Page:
Raoul Pal, Paying Attention. My mind is still reeling from my discovery and from writing this piece.. Turns out hes talking about India, and more specifically, about recent advances in that nations technological infrastructure. and no one noticed.. And Raoul wastes no time in telling us the implications of this development: India is now the most attractive major investment opportunity in the world. It is this sort of How did you find that? idea that Raoul is known for. I first met Raoul maybe seven years ago in a small private hedge fund gathering to which he gave a presentation. It is the ultimate libertarian paradise no government! When something has to happen in the community, they simply get together at the bar, decide whos going to pay for what, and get on with it.. Raul comes up with more unique ideas per year than any man I know. Not only is he presenting with Grant Williams (a killer duo last year) but he will also be moderating and participating in a few panels. Maybe not mind-blowing, but hopefully worth your time. My mind is still reeling from my discovery and from writing this piece. Companies that create massively outsized technological breakthroughs tend to capture the investing populations attention and thus their share prices trade at huge multiples, as future growth and future revenues are extrapolated into the future. The most recent example was the liberalisation of Chinas economy and massive spending on infrastructure, which together created an incredibly powerful force for growth over the last two decades. and no one noticed.. India has, without question, made the largest technological breakthrough of any nation in living memory. India is now the most attractive major investment opportunity in the world. To be honest, writing the article last month was the first time I learned about any of the developments. If you were born outside of a hospital or without any government services, which is common in India, you dont get a birth certificate. It almost guarantees a perpetuation of poverty and it also guarantees a low tax take for India, thus it holds Indian growth back too. It probably would have only partially worked. 1 billion people (95% of the population) now has a digital proof of identity. But this biometric database was just the first phase. Once huge swathes of the population began to register on the official system, the next phase was to get them into the banking system. Within three years more than 270 million bank accounts were opened and $10bn in deposits flooded in. I covered this in detail last month but the key takeaway is that mobile phone penetration exploded after Aadhaar and went from 40% of the population to 79% within a few years. The next phase in the mobile phone story will be the rapid rise in smart phones, which will revolutionise everything. Qualcomm is working closely with government authorities to get more Aadhaar-enabled devices onto the market and working with customers including the biggest Android manufacturers to integrate required features, such as secure cameras and iris authentication partners. This rise in smart, Aadhaar compliant mobile phone penetration set the stage for the really clever stuff. But that is not all. Now payments can be made from UPI accounts to non-UPI accounts and can use QR codes for instant payments and also allows users to check bank balances. Payments can now be made without using mobile phones, just using fingerprints and an Aadhaar number.. Fucking hell. ! It will revolutionise the agricultural economy, which employs 60% of the workforce and contributes 17% of GDP. But again, that is not all. India has gone one step further. In 2016, India introduced another innovation called India Stack. Essentially, it is a secure Dropbox for your entire official life and creates what is known as eKYC: Electronic Know Your Customer. All of this data can also in turn be stored on India Stack to give, for example, proof of utility bill payment or life insurance coverage. Its a set of APIs that allows governments, businesses, startups and developers to utilise a unique digital infrastructure to solve Indias hard problems towards presence-less, paperless and cashless service delivery. This is fast, secure and reliable; this is the future. This revolutionary digital infrastructure will soon be able to process billions more transactions than bitcoin ever has. India Stack is the largest open API in the world and will allow for massive fintech opportunities to be built around it. It has left Silicon Valley in the dust. It simply forces everyone into the new digital economy and has the hugely beneficial side-effect of reducing everyday corruption, recapitalising the banking sector and increasing government tax take, thus allowing India to rebuild its crumbling infrastructure. India was a cash society but once the dust settles, cash will account for less than 40% of total transactions in the next five years. No other economy in the world is even close to this. But that phase is over and no one noticed. Tax revenues will fund infrastructure ports, roads, rail and healthcare. Nothing in India will be the same again. And I am long the Nifty Banks Index. I think India is going to offer an entire world of opportunity going forwards. It looks explosive for the next 10 years. I decided to test the waters on Twitter on Sunday and Monday to find out how many non-Indians were aware of India Stack/Aadhaar. its a decent data sample. Now, that is an informational edge. Global Macro Investor has one of the very best, proven track records of any newsletter in the industry, producing extremely positive returns in eight out of the last twelve years. realvisiontv.com Previously he co-managed the GLG Global Macro Fund in London for GLG Partners, one of the largest hedge fund groups in the world. Other stop-off points on the way were NatWest Markets and HSBC, although he began his career by training traders in technical analysis.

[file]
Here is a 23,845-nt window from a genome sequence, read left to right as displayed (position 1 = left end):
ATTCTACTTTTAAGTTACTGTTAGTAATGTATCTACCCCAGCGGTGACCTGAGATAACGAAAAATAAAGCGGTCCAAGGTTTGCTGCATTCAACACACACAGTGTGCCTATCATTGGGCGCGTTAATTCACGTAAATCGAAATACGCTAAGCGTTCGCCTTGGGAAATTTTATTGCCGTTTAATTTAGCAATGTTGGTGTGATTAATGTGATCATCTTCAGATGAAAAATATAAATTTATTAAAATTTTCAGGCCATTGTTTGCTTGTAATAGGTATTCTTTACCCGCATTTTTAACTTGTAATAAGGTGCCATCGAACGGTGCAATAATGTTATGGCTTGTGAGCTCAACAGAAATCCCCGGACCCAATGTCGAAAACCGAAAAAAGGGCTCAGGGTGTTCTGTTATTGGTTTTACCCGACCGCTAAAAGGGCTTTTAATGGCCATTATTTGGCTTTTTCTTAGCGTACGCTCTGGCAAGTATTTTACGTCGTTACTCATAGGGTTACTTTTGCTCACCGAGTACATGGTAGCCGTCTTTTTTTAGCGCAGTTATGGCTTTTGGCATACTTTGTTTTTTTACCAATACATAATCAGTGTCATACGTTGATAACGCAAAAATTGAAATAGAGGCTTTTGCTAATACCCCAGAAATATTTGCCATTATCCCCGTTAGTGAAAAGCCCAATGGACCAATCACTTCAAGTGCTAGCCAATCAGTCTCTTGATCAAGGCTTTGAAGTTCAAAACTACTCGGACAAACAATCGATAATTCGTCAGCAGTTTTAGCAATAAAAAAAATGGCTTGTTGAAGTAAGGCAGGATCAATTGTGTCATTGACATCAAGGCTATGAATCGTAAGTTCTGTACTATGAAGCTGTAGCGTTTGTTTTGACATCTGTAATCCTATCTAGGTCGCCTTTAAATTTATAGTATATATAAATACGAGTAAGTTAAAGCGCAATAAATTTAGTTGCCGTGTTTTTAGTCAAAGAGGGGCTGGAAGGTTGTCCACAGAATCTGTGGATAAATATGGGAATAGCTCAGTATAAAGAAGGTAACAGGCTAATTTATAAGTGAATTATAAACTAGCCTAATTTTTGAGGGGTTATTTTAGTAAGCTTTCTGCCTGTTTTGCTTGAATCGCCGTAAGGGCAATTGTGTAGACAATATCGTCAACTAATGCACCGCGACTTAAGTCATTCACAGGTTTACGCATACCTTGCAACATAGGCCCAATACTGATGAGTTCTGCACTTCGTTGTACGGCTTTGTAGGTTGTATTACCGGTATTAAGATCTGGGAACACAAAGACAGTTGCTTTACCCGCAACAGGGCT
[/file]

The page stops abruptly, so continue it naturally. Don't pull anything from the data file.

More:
Bitcoin News Men Like Raoul Pal Are Buying Up BTC Like Crazy Nick Marinoff · April 6, 2020 · 1:00 pm. Bank Sponsored. Former Goldman Sachs fund manager Raoul Pal has warned that the coronavirus Former Goldman Sachs hedge fund manager Raoul Pal Says he’s preparing for Bitcoin to hit $1,000,000 in as little as three years. In the latest economic report from Global Macro Investor, Pal covers a litany of devastating figures on the state of economies around the world, from rapidly rising unemployment numbers in the US to plummeting retail sales in China. Former hedge fund manager and Real Vision Group Raoul Pal has just voiced his prediction that the U.S. Dollar (USD) is going to “explode higher” when the Federal Reserve makes interest rates negative.. However, it doesn’t mean that he has changed his bullish stance on Bitcoin (BTC) and gold (XAU). Raoul Pal stated that it might be time for the Bitcoin rally. Bitcoin and cryptocurrency markets have started to show signs of life again after the stagnant course that has been going on for weeks. Consolidation, which started in May, lasted until the first week of July, and now there are slight fluctuations in altcoins. Bitcoin losing correlation to stocks as rally continues; Raoul Pal believes a case for USD 1 million Bitcoin is not hard to see; Despite the tumble from USD 9,800 to USD 8,100, Bitcoin is back at USD 8,900 and climbing so buyers should not be worried for the correction.
Raoul Pal: $1M BTC Bittr Closes Purse Lives On Argentina BTC Surge